The Brothers all tried to get as comfortable as they could on their beds. A three-centimetre thick pad was bonded to the metal bed frames, and indestructible to any force the Brothers had ever been able to summon.
“Slim doesn’t look very comfortable,” Blue said quietly. Indeed, Slim’s position suggested that he would wake up sore in the morning if he didn’t move.
Lenth stared at Slim and the lights dimmed. Breathe, you idiot. Just breathe again.
A soft hiss came from above.
“Sleepy-smell,” Joints observed. Sometimes, sleep-smell would come when a change was going to happen.
“So…so it’s true,” Lenth said quietly. “G…goodbye, Slim.”
From Chapter 15: Studying for Citizenship
Diane squirmed through the crawlspace, doing a regular inspection of the various conduits that kept things running in the Provider areas. The darkness was cut by Diane’s headlamp, a boxy little thing strapped to her head. The light, as much as it moved around, was enough for Lenth to follow her. Diane didn’t show any interest in sitting for a chat, but begrudgingly allowed Lenth to follow her as she worked.
Piping, vents, and electrical cords. Diane inspected every inch, paying extra attention to joints and connectors. Lenth couldn’t help but wonder if this kind of diligence would have saved Slim. Should Diane have caught that leak? If that particular little tube had been her duty, he couldn’t bring himself to blame her. She seemed to be doing her job with fine attention to detail.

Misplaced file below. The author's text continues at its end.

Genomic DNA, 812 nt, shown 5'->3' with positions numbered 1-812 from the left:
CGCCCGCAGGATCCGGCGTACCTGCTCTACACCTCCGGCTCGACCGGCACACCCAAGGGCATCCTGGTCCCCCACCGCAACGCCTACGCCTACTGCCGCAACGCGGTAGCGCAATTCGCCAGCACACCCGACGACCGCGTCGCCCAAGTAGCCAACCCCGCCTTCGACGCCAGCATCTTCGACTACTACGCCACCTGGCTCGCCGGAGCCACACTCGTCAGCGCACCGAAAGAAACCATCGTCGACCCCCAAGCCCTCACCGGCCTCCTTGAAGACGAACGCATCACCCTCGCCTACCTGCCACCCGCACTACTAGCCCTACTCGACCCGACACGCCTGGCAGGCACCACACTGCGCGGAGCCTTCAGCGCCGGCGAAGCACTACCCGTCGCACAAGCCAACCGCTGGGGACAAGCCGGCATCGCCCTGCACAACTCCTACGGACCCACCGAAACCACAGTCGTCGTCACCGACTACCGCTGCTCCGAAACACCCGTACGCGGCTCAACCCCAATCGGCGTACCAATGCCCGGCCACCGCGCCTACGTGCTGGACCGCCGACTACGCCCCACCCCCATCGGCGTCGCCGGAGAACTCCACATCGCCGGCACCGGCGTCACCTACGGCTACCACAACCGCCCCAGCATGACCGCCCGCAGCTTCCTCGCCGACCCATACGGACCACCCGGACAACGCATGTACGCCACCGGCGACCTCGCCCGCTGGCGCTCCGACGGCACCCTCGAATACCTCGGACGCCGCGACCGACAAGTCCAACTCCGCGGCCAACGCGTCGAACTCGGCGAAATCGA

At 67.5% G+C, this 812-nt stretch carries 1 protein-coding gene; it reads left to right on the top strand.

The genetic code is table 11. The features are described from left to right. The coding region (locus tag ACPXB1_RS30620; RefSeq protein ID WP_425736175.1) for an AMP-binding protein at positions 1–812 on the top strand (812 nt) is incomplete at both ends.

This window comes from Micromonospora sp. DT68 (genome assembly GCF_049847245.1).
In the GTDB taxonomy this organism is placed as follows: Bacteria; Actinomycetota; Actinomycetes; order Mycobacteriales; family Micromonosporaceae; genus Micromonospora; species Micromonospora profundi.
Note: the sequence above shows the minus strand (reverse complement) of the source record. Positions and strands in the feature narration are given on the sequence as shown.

“How often do you do this?” Lenth asked.
“A lot. These things go everywhere. By the time we’re done, it’s time to start over.”
“How far do you go?”
“Me? Provider levels only. Others go higher up or farther down.” She sounded tired. Not in the way that a lot of work can make you tired, but in the way that a lot of life can make you tired. Before they had crawled into the darkness, Lenth had seen that her eyes matched that feeling.
“Have you ever been—”
“I know why you’re here,” she snapped. “I know what you want, and you’re a fool.”
“What was so bad about it?” Lenth asked.
Diane turned around to face Lenth, which was no simple task in the crawlspace. Her headlamp shone almost directly in Lenth’s eyes, so she adjusted it a little. She took his hands in hers and squeezed hard enough that her knuckles cracked. “Don’t go,” she said quietly. Her eyes were a mix of anger and fear, and her breathing had become rougher.
Lenth stared into her eyes for a while, then asked what she’d likely been asked a hundred times. “What happened?”
Her eyes broke the stare and she looked away. For a moment, Lenth thought she was going to answer, but then abruptly, she turned back around and resumed working. Lenth followed silently for some time, hoping she’d have a change of heart.
Diane stopped. After a moment of shuffling, her light went out.
“What’s wrong?” Lenth asked.
“Shh!” was the answer. As Lenth’s eyes adjusted to the miniscule ambient light being supplied by an undefined source somewhere, he saw Diane reach to a pocket on her thigh and pull out a knife. Still facing away, she laid there silently. Lenth heard only her breathing, but Diane apparently heard something else. Her body shifted suddenly.
“Six, maybe,” she whispered. “Go,” she said, crawling backwards, forcing Lenth to do the same. Seconds later, Lenth heard what Diane had been hearing. Someone else was here, and they were now moving fast.